Distress is pain and suffering of the body and mind. In this instance, we use the word distress to cover the emotions that patients may feel as they deal with cancer and its treatment. Distress is also common in the loved ones of people with cancer.
A certain amount of distress is normal. It's not unusual to be worried about what may happen to their bodies, how they will cope with cancer. They worry about the future, whether they will die and why they are experiencing cancer. Learning to talk about and cope with distress can help both the patient and their loved ones.
Talk about it
The first step toward coping with distress is talking to the cancer care team about how you feel. They can help you get help if you need it. At King's Daughters, our distress management program was created to assist you - and your family - through these powerful emotions.
Patients are screened for distress at diagnosis and re-evaluated within the treatment plan on regular intervals. Referrals can be made by at any time during the course of treatment or survivorship. Speak with your nurse navigator or oncologist if you feel your distress has reached a level that is too high. Signs can include:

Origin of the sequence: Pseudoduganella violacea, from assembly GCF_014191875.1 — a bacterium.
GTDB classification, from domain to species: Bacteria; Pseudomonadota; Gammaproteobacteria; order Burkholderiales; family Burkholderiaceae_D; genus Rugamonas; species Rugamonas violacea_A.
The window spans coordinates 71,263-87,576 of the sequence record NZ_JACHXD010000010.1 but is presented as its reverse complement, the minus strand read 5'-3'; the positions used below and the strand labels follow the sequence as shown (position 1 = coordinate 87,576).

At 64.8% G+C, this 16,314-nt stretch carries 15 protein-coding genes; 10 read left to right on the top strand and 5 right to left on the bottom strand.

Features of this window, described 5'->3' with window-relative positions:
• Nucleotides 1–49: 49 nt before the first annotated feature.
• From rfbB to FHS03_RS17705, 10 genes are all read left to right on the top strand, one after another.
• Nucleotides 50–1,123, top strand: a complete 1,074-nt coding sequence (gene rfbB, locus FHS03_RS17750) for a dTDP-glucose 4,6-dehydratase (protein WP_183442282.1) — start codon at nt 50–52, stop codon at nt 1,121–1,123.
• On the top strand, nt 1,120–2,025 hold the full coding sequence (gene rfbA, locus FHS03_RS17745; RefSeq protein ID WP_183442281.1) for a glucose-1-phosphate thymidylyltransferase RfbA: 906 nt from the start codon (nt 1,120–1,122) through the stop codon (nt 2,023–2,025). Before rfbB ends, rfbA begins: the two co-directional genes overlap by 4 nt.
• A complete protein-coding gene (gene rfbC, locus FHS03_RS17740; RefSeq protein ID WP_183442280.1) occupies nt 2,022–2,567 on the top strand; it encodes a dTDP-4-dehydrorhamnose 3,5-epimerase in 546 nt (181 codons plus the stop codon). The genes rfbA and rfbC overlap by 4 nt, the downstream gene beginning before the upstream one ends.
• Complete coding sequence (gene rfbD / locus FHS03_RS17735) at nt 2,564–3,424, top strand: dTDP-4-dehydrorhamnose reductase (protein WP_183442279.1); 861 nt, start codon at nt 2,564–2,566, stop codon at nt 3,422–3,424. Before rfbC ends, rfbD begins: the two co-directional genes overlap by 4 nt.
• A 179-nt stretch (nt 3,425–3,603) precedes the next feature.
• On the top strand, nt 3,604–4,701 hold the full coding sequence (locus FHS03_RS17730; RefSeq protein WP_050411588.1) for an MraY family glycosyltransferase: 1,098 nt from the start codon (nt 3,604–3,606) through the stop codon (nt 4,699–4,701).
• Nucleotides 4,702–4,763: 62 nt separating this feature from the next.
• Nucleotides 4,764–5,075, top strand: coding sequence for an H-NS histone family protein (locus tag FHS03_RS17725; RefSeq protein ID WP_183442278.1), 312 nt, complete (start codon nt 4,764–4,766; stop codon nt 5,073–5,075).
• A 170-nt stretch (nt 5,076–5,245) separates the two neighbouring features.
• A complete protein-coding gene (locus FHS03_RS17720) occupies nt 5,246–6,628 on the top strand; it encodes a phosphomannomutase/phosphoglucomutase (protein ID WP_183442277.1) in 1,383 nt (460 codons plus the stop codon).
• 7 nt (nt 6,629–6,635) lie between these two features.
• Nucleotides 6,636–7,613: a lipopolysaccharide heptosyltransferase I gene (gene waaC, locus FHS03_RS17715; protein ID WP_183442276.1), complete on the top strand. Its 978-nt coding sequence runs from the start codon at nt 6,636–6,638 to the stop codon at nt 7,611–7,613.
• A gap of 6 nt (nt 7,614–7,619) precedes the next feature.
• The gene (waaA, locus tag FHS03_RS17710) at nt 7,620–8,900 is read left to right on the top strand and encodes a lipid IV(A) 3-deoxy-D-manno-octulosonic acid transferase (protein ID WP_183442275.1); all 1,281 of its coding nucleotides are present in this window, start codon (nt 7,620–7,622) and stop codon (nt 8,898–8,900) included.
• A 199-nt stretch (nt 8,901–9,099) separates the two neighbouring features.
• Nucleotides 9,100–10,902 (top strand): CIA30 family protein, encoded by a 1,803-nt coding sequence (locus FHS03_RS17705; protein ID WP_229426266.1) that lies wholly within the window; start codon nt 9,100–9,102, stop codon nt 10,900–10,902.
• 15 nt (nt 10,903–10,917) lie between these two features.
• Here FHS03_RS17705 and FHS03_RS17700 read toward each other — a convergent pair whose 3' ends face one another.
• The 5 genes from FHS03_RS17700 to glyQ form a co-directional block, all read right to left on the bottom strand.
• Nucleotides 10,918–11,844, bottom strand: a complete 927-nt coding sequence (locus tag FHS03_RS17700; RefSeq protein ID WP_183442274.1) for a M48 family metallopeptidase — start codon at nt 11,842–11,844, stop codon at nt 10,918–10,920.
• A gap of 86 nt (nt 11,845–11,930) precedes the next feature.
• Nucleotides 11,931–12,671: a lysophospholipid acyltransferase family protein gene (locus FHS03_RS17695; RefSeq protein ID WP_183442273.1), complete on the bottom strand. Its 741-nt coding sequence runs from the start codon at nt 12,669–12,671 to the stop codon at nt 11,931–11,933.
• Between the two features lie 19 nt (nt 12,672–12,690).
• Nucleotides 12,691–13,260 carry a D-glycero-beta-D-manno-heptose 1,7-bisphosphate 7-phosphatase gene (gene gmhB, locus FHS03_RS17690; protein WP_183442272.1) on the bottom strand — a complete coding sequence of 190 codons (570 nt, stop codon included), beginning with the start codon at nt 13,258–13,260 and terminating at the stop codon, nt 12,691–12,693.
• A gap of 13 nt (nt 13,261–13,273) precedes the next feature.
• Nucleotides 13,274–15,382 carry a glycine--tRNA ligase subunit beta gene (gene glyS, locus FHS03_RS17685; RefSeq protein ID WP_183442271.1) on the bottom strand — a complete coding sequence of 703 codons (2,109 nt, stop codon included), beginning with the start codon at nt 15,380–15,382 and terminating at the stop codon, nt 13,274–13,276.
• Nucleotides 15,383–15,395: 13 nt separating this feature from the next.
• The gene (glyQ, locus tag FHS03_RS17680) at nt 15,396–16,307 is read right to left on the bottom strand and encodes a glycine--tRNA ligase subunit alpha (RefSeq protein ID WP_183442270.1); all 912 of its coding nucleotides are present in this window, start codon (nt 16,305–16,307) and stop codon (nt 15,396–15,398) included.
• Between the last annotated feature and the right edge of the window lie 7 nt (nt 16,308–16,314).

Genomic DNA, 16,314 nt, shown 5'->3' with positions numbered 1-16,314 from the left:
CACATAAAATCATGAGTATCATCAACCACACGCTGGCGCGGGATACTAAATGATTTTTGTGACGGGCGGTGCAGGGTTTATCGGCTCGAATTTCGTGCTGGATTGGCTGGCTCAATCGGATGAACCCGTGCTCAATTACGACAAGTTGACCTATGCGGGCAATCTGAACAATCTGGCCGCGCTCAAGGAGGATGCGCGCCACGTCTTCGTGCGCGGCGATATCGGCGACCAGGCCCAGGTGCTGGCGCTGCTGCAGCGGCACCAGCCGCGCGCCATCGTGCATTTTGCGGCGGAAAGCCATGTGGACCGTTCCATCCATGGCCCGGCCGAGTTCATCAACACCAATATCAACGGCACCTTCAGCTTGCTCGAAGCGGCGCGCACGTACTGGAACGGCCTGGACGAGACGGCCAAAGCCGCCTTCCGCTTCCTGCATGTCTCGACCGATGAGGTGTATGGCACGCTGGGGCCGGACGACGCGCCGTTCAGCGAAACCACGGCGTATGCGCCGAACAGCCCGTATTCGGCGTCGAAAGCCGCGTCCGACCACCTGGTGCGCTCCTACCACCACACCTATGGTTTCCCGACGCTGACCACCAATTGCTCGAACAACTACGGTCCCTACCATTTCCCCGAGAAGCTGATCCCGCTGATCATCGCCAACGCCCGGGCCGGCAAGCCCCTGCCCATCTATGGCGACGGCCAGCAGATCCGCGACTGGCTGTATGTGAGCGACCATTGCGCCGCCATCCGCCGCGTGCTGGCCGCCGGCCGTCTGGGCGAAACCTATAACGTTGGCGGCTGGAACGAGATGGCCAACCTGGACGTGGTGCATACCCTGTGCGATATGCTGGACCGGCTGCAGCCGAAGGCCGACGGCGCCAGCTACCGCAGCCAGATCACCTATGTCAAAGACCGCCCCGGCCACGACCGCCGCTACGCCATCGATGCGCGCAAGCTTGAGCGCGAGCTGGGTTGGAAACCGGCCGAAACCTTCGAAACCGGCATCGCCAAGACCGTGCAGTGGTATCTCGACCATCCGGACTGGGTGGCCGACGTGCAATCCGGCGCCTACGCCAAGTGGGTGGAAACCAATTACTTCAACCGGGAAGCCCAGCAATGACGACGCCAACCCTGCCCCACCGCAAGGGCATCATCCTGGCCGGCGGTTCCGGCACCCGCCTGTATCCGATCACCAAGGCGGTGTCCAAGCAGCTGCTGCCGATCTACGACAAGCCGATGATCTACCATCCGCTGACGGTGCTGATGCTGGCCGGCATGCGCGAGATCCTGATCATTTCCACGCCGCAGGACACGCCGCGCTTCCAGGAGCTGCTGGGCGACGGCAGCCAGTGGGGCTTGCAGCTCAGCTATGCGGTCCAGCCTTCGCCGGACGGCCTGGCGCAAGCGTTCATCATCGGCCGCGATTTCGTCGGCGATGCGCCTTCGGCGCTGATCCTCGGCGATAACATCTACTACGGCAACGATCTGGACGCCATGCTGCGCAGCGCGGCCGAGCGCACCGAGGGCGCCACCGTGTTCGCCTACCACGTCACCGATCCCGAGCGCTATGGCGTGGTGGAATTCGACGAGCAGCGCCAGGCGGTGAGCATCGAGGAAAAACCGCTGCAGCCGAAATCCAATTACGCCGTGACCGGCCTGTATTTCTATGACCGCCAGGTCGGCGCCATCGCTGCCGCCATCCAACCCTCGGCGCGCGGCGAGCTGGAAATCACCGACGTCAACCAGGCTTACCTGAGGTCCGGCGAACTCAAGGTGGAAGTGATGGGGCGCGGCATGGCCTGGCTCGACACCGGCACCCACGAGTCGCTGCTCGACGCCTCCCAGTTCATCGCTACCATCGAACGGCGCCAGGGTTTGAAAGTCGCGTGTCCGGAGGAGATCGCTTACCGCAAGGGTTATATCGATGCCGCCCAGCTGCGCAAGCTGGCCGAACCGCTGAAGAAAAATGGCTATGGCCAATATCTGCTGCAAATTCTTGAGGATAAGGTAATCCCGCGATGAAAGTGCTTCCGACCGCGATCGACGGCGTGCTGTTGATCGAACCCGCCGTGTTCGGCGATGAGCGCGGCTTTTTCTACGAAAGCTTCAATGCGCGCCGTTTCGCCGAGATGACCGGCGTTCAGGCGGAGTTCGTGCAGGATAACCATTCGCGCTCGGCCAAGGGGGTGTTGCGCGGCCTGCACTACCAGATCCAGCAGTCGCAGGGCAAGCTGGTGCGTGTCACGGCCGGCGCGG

- Feeling overwhelmed to the point of panic
- Being overcome by a sense of dread
- Feeling so sad that you think you can't go on with treatment
- Being more grouchy or irritable than usual
- Feeling unable to cope with pain, tiredness and nausea
- Trouble getting to sleep or early waking (less than 4 hours of sleep a night)
- Fuzzy thinking and memory problems
- Having a very hard time making decisions, even little ones
- Feeling hopeless -wondering if there is any point in going on
- Thinking about cancer and/or death all the time
- Questioning faith and religious beliefs that once gave you comfort
- Feeling worthless and useless